Police and Democracy by Gary T. Marx
Police and Democracy
by Gary T. Marx
New Threats to Democratic Police
Thin line between knowing "too much" about the community and knowing "too little".
Extremely important to not violate use of physical force and coercion.
Recently, less coercive forms of control have emerged (ex. video surveillance, computer dossiers, and biological and electronic monitoring
Technology has ability to make police more efficient
Powerful computer data bases can help analyze and solve crime
New forms of DNA identification
Police accountability is enhanced by technology (ex. surveillance)
No guarantee that enhancements of police power by technology will be used to protect, rather than to undermine democracy
Democratic societies need to answer how efficient they want the police to be
Democratic societies experience a continual tension between desire for order and desire. The balance between these will vary on context and time period
Nonviolent social control
Violent social control
Varieties of and Supports for a Democratic Police
Much debate over what practices are most conducive to a democratic police
Democratic police can take many forms (ex. militaristic, non-military, highly centralized
Democratic police ideal is generally supported by a variety of organizational means
division of labor between these who investigate, arrest, try, and punish
a quasi-military bureaucratic structure which limits discretion and tries to create audit trails
the separation of police from the military and the creation of competing police agencies rather than a monolith
external agencies that monitor its behavior and that must give permission for certain highly intrusive actions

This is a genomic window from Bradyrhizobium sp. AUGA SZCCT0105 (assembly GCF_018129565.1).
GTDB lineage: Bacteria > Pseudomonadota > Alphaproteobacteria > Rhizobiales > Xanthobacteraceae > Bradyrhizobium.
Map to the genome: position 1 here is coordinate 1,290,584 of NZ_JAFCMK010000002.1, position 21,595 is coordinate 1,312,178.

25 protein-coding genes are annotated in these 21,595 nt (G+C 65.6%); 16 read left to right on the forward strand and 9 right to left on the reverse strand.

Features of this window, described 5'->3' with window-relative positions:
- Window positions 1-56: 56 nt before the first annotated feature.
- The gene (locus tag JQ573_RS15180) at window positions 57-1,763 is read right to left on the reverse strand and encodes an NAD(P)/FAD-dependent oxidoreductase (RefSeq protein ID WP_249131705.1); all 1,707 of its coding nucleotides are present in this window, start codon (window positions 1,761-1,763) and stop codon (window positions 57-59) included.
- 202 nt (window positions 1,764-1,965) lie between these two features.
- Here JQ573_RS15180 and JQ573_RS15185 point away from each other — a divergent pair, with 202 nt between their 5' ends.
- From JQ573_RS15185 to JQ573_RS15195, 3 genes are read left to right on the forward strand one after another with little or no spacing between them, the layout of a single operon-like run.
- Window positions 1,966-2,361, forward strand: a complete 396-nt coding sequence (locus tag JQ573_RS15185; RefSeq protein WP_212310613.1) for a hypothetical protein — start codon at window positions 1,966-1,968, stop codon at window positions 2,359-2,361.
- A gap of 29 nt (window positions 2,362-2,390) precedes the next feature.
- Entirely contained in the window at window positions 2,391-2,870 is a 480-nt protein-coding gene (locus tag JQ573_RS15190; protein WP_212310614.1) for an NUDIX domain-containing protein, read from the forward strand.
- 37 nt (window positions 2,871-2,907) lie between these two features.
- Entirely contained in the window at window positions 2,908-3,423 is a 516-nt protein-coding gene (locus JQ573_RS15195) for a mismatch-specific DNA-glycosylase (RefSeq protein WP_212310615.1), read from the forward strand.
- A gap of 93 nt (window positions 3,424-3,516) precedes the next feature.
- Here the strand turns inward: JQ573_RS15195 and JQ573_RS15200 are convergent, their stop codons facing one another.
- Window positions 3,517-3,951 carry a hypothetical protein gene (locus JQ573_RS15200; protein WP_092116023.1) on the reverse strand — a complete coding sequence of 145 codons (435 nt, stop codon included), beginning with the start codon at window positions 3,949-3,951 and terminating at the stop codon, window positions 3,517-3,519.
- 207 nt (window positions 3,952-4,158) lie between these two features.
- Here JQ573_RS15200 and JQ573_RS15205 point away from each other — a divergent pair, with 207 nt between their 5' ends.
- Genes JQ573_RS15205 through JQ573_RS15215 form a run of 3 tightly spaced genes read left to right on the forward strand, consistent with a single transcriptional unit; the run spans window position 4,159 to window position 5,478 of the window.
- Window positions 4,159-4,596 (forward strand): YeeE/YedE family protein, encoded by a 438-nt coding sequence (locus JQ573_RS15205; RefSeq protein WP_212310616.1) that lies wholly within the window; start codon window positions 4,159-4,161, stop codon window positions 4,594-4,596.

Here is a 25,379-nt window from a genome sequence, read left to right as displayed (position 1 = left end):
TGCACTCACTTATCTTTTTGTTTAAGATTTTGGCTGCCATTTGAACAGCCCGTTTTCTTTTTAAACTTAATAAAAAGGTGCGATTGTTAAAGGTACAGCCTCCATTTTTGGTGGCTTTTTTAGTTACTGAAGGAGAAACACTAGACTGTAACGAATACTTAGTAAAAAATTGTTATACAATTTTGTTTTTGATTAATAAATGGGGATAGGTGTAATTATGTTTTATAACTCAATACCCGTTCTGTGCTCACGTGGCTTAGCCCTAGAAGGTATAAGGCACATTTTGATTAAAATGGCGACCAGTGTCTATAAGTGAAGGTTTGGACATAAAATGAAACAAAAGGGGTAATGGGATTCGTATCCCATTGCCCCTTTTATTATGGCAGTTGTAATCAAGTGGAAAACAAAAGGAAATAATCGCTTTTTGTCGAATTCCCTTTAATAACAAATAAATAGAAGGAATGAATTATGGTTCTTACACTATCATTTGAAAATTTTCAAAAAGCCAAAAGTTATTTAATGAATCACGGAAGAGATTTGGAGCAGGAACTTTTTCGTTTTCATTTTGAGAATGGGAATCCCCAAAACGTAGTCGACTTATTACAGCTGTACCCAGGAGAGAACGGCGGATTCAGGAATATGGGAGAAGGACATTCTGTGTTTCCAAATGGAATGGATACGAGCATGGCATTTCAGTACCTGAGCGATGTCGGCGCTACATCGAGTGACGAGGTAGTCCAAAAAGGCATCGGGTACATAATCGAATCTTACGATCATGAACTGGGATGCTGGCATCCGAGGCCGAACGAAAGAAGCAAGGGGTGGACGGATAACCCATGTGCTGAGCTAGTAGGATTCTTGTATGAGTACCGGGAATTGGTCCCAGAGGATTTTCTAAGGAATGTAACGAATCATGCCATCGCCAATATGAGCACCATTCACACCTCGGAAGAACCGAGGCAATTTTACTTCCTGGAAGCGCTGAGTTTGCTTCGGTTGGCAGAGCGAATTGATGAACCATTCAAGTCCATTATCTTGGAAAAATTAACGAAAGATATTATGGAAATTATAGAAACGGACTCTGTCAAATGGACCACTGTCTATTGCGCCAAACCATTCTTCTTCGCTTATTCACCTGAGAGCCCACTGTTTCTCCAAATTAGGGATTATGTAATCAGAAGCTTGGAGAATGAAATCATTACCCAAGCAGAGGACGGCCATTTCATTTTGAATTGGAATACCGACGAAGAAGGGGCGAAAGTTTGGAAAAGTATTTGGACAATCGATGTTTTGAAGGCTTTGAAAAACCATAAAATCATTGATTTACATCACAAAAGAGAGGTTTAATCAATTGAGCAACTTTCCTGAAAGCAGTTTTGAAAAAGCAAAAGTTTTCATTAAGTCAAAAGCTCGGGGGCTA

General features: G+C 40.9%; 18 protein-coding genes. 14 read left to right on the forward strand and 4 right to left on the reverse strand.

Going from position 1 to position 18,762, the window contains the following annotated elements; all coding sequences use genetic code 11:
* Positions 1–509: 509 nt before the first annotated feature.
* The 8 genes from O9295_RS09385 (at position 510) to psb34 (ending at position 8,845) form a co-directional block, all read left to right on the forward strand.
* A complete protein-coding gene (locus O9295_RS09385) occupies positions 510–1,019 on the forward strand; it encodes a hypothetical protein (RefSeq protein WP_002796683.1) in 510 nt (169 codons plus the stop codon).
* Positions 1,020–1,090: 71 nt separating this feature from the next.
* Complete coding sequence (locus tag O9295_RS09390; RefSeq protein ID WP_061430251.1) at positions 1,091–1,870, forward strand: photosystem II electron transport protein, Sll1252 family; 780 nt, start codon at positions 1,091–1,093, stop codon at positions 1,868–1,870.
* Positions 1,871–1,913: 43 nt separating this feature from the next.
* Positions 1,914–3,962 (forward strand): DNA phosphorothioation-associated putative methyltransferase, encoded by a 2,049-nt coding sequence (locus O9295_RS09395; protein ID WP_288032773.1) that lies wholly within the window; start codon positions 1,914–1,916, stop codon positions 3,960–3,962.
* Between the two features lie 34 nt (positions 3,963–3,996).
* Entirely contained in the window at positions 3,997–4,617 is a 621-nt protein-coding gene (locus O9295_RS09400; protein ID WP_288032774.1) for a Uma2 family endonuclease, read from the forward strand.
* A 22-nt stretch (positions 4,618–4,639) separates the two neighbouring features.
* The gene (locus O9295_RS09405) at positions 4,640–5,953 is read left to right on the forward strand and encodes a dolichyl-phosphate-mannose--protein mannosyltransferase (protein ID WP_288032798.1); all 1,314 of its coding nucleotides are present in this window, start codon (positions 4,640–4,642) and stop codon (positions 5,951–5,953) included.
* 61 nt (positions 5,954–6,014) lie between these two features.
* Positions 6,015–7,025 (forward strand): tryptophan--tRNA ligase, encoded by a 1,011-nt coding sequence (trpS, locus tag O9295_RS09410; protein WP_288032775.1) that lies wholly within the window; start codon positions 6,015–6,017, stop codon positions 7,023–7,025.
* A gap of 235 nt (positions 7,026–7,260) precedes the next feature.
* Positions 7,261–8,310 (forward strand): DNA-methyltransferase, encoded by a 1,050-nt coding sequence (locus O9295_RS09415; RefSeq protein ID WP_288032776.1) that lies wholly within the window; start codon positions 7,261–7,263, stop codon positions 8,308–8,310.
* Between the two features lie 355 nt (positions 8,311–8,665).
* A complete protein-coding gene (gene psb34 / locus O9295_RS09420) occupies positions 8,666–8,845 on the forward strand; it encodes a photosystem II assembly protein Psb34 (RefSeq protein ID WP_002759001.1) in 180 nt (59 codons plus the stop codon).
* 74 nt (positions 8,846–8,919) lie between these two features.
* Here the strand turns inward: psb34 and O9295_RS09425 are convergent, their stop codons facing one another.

police who can be readily identified as such, or in the case of undercover police whose identity is hidden
a courtroom trial in which police actions are deception are publicly revealed and judged
adequate compensation and working conditions comparable to at least the average level of society
Liberty is more likely to be protected if power is diffused
Police Control and Accountability
Police face numerous external and internal controls
: Police are bound by laws and constitutions in attempt to control police behavior
Control of police is sought through selection, training, defined procedures, police guidelines, and supervision
Even democratic systems will have examples of undemocratic police behavior (ex. involving issues of race and police brutality)
Betters relationship between community and police. Police are expected to view themselves as advocates for citizens.
Possibility of undermining democracy.
Definition: Broad values involving participation and formal rules about procedures such as elections
When police operate under the rule of law, they protect democracy. Accountability is important.
Power of law can be used to support dictatorial regimes.
Democratic Societies: Strives for equal law enforcement and equivalent treatment of all citizens. Police officers are trained to treat citizens universally without taking sides.